I RECENTLY SAW THE SIGN IN FRONT OF THE OLD MILL ON WALNUT STREET. I CALLED THE CHAMBER AND THEY SAID THE MILL WOULD BE RAZED THIS SUMMER OF 2009.THEN I ASKED IF PERSONS COULD GO IN AND TAKE PHOTOS.THEY SAID THE JOHNSON CITY PRESS DID A WALK THRU AND MADE VIDEOS. THE ELCTRIC IS OFF AND THEY DONT WANT PEOPLE IN THERE IN THE DARK…..,YET.IN MY OPINION THAT MILL IS THE ONLY BIT OF UNIQUE ARCHITECTURE IN JOHNSON CITY. THE DATE ON IT IS 1919 AND THAT ALONE SHOULD GIVE IT PROTECTION FROM THE STATE HISTORICAL COMMISSION FROM BEING TORN DOWN. LAND IS EXPENSIVE IN DOWNTOWN AND NOT MUCH IS THERE TO USE BUT THE DOZENS OF TRASHY LITTLE SHOPS ALONG WALNUT WILL ALSO SOMEDAY BE GONE AS LAND BECOMES MORE VALUABLE AND THE MILL IS THE ONLY STRUCTURE WITH REAL HISTORICAL VALUE ALONG WALNUT. I THINK THE CHAMBER SHOULD BE UNDER STATE PRESERVATION GUIDELINES AND PRESERVE RARE AND UNIQUE STRUCTURES.SO MANY NICE BUILDINGS HAVE BEEN RAZED IN JOHNSON CITY AND FOR WHAT?? ANOTHER FAST FOOD? ISNT ANYONE GOING TO START DOING ARCHEOLOGICAL SURVEYS AT CONSTRUCTION SIGHTS? ALSO SOME OF THE EQUIPMENT IN GENERAL MILL SHOULD BE PRESERVED IN MUSEUMS AND NOT TRASHED FOR SCRAP.DOES THAT MAKE SENSE? THANKS

2. STEVE LAPOINTE - May 10, 2009

ALL OR PART OF THE MILL MIGHT BE PRESERVED AND USED FOR A MUSEUM.JOHNSON CITY NEEDS A REAL MUSEUM THAT DISPLAYS EVERY SORT OF ARTIFACT AND NOT JUST ART OR MEDICAL STUFF. IMAGINE IN 1911.THE MODEL MILL WAS A HUB OF BUSINESS ACTIVITY AND PROBIBLY BUSIER THAN THE DOWNTOWN. THE NEWSPAPERS IN JOHNSON CITY WOULD HAVE LOTS OF DETAILS ABOUT THE MILL BUT IT WOULD BE JOB TO FIND THE ARTICLES. I HOPE THE COMMUNITY RALLYS TO CARFULLY STUDY ALL ASPECTS OF THE ISSUE PRIOR TO ANY HARM BEING DONE TO THE ORIGIONAL STRUCTURE.THIS ORIGIONAL STRUCTURE CAN BE SEEN IN PHOTOS OF THE MILL WHEN IT HAD 5 SILOS AND NOT 6,ONE WAS ADDED ABOUT 1917. A CLINCHFEILD MAP WITH THE ORIGIONAL STRUCTURE CAN BE FOUND AT THE ARCHIVE ROOM ON CAMPUS MAP BOX 408.

3. s. lapointe - May 19, 2009

forgive this last letter to those who might be concerned.the model mill may have many vintage things fixtures,tiles,brass and copper objects ,turn wheels,dials etc from the 1910 period. with preserving history in mind and to do justice to the grand old mill a good set of photos might be taken inside . so many unique things of the 1910 period could at least be saved on film perhaps for a future book? also could there be boxes of ‘discarded’ papers with alot of historic value?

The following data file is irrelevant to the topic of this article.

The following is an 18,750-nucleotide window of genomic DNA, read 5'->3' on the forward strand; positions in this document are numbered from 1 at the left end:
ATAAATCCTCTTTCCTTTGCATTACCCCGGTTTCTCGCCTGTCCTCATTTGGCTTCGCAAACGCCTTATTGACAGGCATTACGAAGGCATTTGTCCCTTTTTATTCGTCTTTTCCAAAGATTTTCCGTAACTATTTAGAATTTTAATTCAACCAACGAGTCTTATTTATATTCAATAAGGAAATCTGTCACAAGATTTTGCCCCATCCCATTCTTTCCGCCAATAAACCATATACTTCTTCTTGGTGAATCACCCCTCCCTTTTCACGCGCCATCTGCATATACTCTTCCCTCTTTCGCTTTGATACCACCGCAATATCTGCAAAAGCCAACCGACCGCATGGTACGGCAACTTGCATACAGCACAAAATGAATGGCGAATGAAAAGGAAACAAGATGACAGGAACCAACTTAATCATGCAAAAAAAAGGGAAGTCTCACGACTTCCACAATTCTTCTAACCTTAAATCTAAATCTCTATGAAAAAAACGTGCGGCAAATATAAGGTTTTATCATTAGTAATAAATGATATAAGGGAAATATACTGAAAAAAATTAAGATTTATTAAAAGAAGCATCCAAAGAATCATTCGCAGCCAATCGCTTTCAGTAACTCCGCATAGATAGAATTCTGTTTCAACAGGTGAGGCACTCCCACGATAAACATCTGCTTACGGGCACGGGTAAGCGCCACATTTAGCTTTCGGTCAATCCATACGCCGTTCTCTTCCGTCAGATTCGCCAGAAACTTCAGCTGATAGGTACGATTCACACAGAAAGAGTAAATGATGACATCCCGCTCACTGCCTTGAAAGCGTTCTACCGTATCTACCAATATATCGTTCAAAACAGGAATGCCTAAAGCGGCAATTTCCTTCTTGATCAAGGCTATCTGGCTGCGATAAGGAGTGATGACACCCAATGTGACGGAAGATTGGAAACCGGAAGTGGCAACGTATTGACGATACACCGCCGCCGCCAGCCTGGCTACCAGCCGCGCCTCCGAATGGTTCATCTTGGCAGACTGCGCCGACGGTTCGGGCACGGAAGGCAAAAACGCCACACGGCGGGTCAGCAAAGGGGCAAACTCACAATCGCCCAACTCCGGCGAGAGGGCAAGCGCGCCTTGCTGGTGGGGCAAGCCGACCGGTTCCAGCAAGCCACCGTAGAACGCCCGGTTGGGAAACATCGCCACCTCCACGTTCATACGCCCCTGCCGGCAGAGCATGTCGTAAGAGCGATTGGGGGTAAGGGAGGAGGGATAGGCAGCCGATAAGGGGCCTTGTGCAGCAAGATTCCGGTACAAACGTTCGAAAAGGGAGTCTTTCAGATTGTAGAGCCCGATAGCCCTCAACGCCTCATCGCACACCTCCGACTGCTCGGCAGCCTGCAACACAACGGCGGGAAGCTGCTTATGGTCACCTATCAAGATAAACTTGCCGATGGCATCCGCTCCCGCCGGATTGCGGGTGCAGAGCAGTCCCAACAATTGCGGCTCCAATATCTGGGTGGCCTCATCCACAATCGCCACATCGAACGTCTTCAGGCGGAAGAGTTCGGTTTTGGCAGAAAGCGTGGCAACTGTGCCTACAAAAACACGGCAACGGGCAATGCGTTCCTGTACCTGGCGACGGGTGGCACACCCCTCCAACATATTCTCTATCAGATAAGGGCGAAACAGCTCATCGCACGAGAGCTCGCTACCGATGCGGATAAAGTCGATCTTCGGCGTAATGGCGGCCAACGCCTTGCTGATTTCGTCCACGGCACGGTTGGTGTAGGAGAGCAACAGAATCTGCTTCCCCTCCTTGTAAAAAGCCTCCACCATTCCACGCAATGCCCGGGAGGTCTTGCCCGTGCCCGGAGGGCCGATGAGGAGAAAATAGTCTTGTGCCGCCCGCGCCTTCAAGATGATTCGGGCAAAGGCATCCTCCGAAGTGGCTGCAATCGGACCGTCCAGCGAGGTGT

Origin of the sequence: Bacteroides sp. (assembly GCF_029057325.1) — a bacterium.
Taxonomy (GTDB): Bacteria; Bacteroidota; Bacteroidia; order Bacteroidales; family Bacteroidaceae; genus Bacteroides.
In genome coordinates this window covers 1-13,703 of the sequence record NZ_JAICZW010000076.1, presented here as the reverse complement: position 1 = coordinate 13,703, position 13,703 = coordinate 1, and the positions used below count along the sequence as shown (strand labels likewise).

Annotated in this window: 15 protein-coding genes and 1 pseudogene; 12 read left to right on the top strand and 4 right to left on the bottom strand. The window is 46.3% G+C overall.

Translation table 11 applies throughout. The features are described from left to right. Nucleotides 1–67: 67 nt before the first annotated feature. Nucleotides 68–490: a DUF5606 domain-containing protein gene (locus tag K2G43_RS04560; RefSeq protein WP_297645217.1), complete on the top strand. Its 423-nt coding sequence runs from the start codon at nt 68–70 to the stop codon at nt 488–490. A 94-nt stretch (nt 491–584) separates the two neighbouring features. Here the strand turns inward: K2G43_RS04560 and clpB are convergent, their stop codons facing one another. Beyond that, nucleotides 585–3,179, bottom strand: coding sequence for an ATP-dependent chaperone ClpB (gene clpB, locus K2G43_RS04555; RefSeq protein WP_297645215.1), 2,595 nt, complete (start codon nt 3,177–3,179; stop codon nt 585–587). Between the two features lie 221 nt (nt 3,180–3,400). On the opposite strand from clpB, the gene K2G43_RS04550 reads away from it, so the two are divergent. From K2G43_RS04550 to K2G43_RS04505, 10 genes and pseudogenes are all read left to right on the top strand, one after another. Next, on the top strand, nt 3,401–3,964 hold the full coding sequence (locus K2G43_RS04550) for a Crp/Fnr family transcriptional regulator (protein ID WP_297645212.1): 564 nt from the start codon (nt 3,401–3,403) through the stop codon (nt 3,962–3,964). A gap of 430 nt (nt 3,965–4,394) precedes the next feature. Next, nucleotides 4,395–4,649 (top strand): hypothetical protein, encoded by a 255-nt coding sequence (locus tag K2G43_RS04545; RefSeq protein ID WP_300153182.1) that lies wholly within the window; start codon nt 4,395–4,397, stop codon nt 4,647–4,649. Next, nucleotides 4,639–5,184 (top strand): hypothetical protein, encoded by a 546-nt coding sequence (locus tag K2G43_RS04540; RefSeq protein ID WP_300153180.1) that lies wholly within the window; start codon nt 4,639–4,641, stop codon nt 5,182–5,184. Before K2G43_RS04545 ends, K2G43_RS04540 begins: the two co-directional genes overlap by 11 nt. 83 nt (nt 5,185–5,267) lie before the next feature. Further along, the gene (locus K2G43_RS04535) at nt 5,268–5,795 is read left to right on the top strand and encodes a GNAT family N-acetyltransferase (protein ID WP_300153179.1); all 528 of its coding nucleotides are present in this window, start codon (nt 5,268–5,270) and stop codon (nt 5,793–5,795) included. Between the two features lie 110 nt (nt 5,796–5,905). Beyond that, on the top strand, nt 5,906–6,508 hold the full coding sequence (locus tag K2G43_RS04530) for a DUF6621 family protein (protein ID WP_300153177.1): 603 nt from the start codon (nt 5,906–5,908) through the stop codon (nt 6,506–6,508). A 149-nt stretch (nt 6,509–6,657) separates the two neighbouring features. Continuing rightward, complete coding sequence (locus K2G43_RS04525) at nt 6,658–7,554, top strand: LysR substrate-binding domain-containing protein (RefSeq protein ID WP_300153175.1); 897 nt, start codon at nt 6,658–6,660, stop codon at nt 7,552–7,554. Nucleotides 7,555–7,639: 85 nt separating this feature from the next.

4. steve lapointe - September 13, 2010

gosh,sad to see im the only one on this comment board=its sept 2010 and the city plans to demolish the old mill. its sad that such a true historic resourse cant be spared from the money making machine of the city’s commerce. part of the mill should be kept becaus eof its unique architecture and its connection to mr carter. lots of buildings sit abandoned in johnson city that the chamber could nest in and those wont survive either if they cant use them to generate revenue. the old mill belongs to all the community,its part of the early rr history of the area and farming. a wing of the mill could be used for a museum. there are so many people in johnson city who would donate things if they had a museum to give to. jonesborouh has barns of relics and nowhere to display them either.

5. Karin O'Brien - August 23, 2011

This would be a great building for a fine dining restaurant, something with dinner and dancing like the old days. I wish someone would buy it and restore it.

6. Debby Millar Wolfe - October 21, 2013

It is definitely a historic landmark and could possibly be restored as a museum and tourist attraction by the city. With advertising it would pay for itself over time and provide employment for college students. Food for thought.